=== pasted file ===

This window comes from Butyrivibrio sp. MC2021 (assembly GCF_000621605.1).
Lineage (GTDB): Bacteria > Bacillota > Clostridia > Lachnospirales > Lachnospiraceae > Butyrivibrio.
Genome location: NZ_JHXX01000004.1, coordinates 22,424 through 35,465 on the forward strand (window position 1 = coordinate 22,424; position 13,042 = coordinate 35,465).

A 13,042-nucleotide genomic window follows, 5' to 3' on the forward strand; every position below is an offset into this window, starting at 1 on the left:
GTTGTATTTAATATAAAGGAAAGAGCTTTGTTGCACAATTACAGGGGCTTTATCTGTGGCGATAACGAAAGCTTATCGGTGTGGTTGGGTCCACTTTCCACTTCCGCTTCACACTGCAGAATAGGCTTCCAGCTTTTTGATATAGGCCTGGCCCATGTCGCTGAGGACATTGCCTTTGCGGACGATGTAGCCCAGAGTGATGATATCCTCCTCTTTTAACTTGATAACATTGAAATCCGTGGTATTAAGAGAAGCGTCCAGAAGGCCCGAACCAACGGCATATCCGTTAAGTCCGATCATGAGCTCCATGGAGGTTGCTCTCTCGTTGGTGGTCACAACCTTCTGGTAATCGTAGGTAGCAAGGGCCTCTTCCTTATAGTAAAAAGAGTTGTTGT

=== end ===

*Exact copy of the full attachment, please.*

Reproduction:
This window comes from Butyrivibrio sp. MC2021 (assembly GCF_000621605.1).
Lineage (GTDB): Bacteria > Bacillota > Clostridia > Lachnospirales > Lachnospiraceae > Butyrivibrio.
Genome location: NZ_JHXX01000004.1, coordinates 22,424 through 35,465 on the forward strand (window position 1 = coordinate 22,424; position 13,042 = coordinate 35,465).

A 13,042-nucleotide genomic window follows, 5' to 3' on the forward strand; every position below is an offset into this window, starting at 1 on the left:
GTTGTATTTAATATAAAGGAAAGAGCTTTGTTGCACAATTACAGGGGCTTTATCTGTGGCGATAACGAAAGCTTATCGGTGTGGTTGGGTCCACTTTCCACTTCCGCTTCACACTGCAGAATAGGCTTCCAGCTTTTTGATATAGGCCTGGCCCATGTCGCTGAGGACATTGCCTTTGCGGACGATGTAGCCCAGAGTGATGATATCCTCCTCTTTTAACTTGATAACATTGAAATCCGTGGTATTAAGAGAAGCGTCCAGAAGGCCCGAACCAACGGCATATCCGTTAAGTCCGATCATGAGCTCCATGGAGGTTGCTCTCTCGTTGGTGGTCACAACCTTCTGGTAATCGTAGGTAGCAAGGGCCTCTTCCTTATAGTAAAAAGAGTTGTTGT